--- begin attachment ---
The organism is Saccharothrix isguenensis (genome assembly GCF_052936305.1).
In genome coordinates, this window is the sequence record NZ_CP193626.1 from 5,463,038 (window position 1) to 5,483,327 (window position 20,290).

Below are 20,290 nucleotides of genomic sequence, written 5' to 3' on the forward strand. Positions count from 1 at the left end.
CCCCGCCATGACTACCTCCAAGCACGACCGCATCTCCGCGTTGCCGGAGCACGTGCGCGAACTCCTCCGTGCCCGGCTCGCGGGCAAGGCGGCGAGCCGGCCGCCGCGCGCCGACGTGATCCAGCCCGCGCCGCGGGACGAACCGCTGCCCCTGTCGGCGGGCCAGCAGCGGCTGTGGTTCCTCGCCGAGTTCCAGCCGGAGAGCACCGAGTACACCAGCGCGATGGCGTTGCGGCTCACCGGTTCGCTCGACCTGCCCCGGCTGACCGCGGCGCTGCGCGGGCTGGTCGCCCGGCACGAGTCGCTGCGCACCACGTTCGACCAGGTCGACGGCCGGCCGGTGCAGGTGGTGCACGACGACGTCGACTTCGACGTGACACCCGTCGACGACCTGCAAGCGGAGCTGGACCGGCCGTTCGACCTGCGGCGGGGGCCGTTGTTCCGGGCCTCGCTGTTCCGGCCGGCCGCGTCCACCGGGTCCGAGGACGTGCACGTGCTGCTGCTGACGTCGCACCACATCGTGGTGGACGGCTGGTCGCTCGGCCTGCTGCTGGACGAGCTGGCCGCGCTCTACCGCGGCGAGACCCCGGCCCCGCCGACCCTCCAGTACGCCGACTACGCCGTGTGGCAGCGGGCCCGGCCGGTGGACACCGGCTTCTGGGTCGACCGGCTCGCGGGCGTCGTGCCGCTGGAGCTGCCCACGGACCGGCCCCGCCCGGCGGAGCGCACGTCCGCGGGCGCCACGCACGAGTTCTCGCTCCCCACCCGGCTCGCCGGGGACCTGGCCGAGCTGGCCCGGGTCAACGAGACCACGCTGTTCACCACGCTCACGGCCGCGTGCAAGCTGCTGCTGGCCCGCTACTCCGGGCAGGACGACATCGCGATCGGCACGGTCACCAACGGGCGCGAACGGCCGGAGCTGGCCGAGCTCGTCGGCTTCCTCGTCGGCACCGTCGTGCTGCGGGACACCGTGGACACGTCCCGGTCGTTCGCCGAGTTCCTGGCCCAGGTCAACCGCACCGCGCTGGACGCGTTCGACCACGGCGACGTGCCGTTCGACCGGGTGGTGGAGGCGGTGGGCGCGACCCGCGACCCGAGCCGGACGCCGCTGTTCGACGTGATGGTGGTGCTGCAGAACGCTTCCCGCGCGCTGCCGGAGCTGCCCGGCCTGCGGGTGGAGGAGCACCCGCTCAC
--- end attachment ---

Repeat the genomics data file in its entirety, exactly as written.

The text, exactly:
The organism is Saccharothrix isguenensis (genome assembly GCF_052936305.1).
In genome coordinates, this window is the sequence record NZ_CP193626.1 from 5,463,038 (window position 1) to 5,483,327 (window position 20,290).

Below are 20,290 nucleotides of genomic sequence, written 5' to 3' on the forward strand. Positions count from 1 at the left end.
CCCCGCCATGACTACCTCCAAGCACGACCGCATCTCCGCGTTGCCGGAGCACGTGCGCGAACTCCTCCGTGCCCGGCTCGCGGGCAAGGCGGCGAGCCGGCCGCCGCGCGCCGACGTGATCCAGCCCGCGCCGCGGGACGAACCGCTGCCCCTGTCGGCGGGCCAGCAGCGGCTGTGGTTCCTCGCCGAGTTCCAGCCGGAGAGCACCGAGTACACCAGCGCGATGGCGTTGCGGCTCACCGGTTCGCTCGACCTGCCCCGGCTGACCGCGGCGCTGCGCGGGCTGGTCGCCCGGCACGAGTCGCTGCGCACCACGTTCGACCAGGTCGACGGCCGGCCGGTGCAGGTGGTGCACGACGACGTCGACTTCGACGTGACACCCGTCGACGACCTGCAAGCGGAGCTGGACCGGCCGTTCGACCTGCGGCGGGGGCCGTTGTTCCGGGCCTCGCTGTTCCGGCCGGCCGCGTCCACCGGGTCCGAGGACGTGCACGTGCTGCTGCTGACGTCGCACCACATCGTGGTGGACGGCTGGTCGCTCGGCCTGCTGCTGGACGAGCTGGCCGCGCTCTACCGCGGCGAGACCCCGGCCCCGCCGACCCTCCAGTACGCCGACTACGCCGTGTGGCAGCGGGCCCGGCCGGTGGACACCGGCTTCTGGGTCGACCGGCTCGCGGGCGTCGTGCCGCTGGAGCTGCCCACGGACCGGCCCCGCCCGGCGGAGCGCACGTCCGCGGGCGCCACGCACGAGTTCTCGCTCCCCACCCGGCTCGCCGGGGACCTGGCCGAGCTGGCCCGGGTCAACGAGACCACGCTGTTCACCACGCTCACGGCCGCGTGCAAGCTGCTGCTGGCCCGCTACTCCGGGCAGGACGACATCGCGATCGGCACGGTCACCAACGGGCGCGAACGGCCGGAGCTGGCCGAGCTCGTCGGCTTCCTCGTCGGCACCGTCGTGCTGCGGGACACCGTGGACACGTCCCGGTCGTTCGCCGAGTTCCTGGCCCAGGTCAACCGCACCGCGCTGGACGCGTTCGACCACGGCGACGTGCCGTTCGACCGGGTGGTGGAGGCGGTGGGCGCGACCCGCGACCCGAGCCGGACGCCGCTGTTCGACGTGATGGTGGTGCTGCAGAACGCTTCCCGCGCGCTGCCGGAGCTGCCCGGCCTGCGGGTGGAGGAGCACCCGCTCAC